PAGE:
Securing a web application is an open-ended topic and has many aspects that are well outside the scope of this document. It is important to note that securing a Morfik website using Morfik User Authorisation and Access Control package does not protect against malicious attacks such as Denial-of-service attack or Dictionary attack.

The scope of security measures that must be taken to protect against malicious attacks goes well beyond application-level security. For example, running your Morfik website and its database server behind a firewall, minimising the number of services running on the server and limiting it to those that are required for running the application and the database server, and keeping servers up-to-date with the latest patches and software releases, are amongst the many measures that are important in a broader context of security.

Password Recovery

User information is stored in the mfk_secUserAccts table. Users’ passwords are also stored in the same table in MD5 hash format. MD5 provides added security making it not possible (using conventional methods as MD5 is not an encryption method) even for the administrator to retrieve user passwords, as such password recovery is not possible! However when a password is forgotten, the system can generate a new password replacing the old one. The system will invoke the OnResetPassword event (which must be assigned programmatically in the current version of Morfik as there is no visual designer for the package object itself). The event handler for this event should be assigned to OnResetPassword which is a global variable in the mfk_secUtil module. Again a good place to make this assignment is in the application On Start event. Below is a code snippet that demonstrates how to send an email to a user who has requested his/her password to be reset.


FX Code

Uses
mfk_secUtil,
SystemInternet;
 
Procedure HandleResetPassword(Username, FirstName, LastName, Email : String; 
                              Var Cancel : Boolean; Var NewPwd : String);
Var
    MailText : TStringList;
    ErrorMsg : String;
Begin
    MailText := TStringList.Create;
    Try
        MailText.Add('Dear ' + FirstName + ',');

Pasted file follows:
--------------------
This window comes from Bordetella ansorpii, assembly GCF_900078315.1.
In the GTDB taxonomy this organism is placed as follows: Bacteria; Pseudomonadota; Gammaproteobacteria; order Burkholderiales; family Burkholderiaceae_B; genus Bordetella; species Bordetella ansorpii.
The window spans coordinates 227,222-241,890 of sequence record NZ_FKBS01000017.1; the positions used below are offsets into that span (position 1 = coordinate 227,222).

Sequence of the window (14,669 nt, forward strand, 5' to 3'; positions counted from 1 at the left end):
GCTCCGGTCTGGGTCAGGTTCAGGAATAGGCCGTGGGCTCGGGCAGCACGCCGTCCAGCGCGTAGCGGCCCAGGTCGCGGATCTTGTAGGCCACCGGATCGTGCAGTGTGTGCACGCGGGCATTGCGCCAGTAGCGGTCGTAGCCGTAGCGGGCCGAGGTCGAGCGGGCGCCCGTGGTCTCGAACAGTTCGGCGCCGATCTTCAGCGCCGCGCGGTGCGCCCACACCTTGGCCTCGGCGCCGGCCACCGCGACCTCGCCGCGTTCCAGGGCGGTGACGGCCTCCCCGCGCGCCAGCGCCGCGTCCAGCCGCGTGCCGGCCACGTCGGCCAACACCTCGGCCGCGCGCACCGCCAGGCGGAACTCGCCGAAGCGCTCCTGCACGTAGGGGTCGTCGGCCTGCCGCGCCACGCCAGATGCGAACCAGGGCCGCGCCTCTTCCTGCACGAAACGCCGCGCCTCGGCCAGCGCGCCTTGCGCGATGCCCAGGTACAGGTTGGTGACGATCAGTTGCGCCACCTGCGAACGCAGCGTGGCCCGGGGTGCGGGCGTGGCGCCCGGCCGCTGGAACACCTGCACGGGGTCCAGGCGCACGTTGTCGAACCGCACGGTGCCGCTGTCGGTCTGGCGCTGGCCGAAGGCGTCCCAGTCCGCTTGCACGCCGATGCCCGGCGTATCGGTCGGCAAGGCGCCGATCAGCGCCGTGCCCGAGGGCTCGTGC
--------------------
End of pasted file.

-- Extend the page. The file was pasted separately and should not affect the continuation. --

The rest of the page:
MailText.Add('');
        MailText.Add('Your account password has been reset to:');
        MailText.Add('');
        MailText.Add(' Username: ' + UserName);
        MailText.Add(' Password: ' + NewPwd);
        MailText.Add('');
        MailText.Add('It is strongly advised that you change your password when you next login!');
        MailText.Add('');
        MailText.Add('Thank you,');
        MailText.Add('');
        MailText.Add('Support');
        SendEmail('my.smpt.com', EMail, 'me@mycompany.com', 'Password Reset Confirmation', 
                   MailText.Text, 'MySMPTUserName','MySMTPPwd',ErrorMsg);
        Cancel := Not ErrorMsg.IsEmpty;
    Finally
        MailText.Free;
    End;
End;
 
Procedure Project52XApp.XAppStart(Sender: TObject);
Begin
    OnResetPassword := @HandleResetPassword;
End;

Protecting your application programmatically

There are occasions where you might want to protect your application by writing code rather than relying on rules. The need for this usually arises when you have a predetermined role within your application that, as the developer, you want to hard-code into your application and one which you do not want the site administrator to be able to change. A good example of this is the Admin role in the security package. All the Web Methods (non-visual) defined in the security package are protected programmatically rather than through rules.

The way to programmatically protect a resource is to check if the request is from a user that is assigned to the role that has been granted the right to access the resource. The following code demonstrates how this could be done:


FX Code

Uses
mfk_secUtil;
 
Procedure Index.WebFormBeforeExecute(Sender: TWebDocument; Var PContinue: Boolean);
Begin
    With SecurityProviderClass.Create(HTTPServer) Do
    Try
        If Not IsCurrentUserInRole('TargetRole') Then
            Raise Exception.Create('Access Denied!');
    Finally
            Free;
    End;
End;

‘TargetRole’ is the role that the user is expected to be assigned to in order to gain access to the requested resource. For forms and reports this code should be placed in the OnBeforeExecute event-handler and for Web Methods it could be placed as the first statement inside the Execute method.

Note: HTTPServer is a field of the Form object that points to the current request server. The same field exists for tables, queries and reports. For Web Methods however this field is called SoapServer.

Login Manager

The LoginManager is a global object introduced by the security package. It resides in the browser side of your application and is responsible for interactions that take place between the browser side and the server side of the security package related to login activities. This object holds information about the current user who is logged in and has a number of useful methods. These include: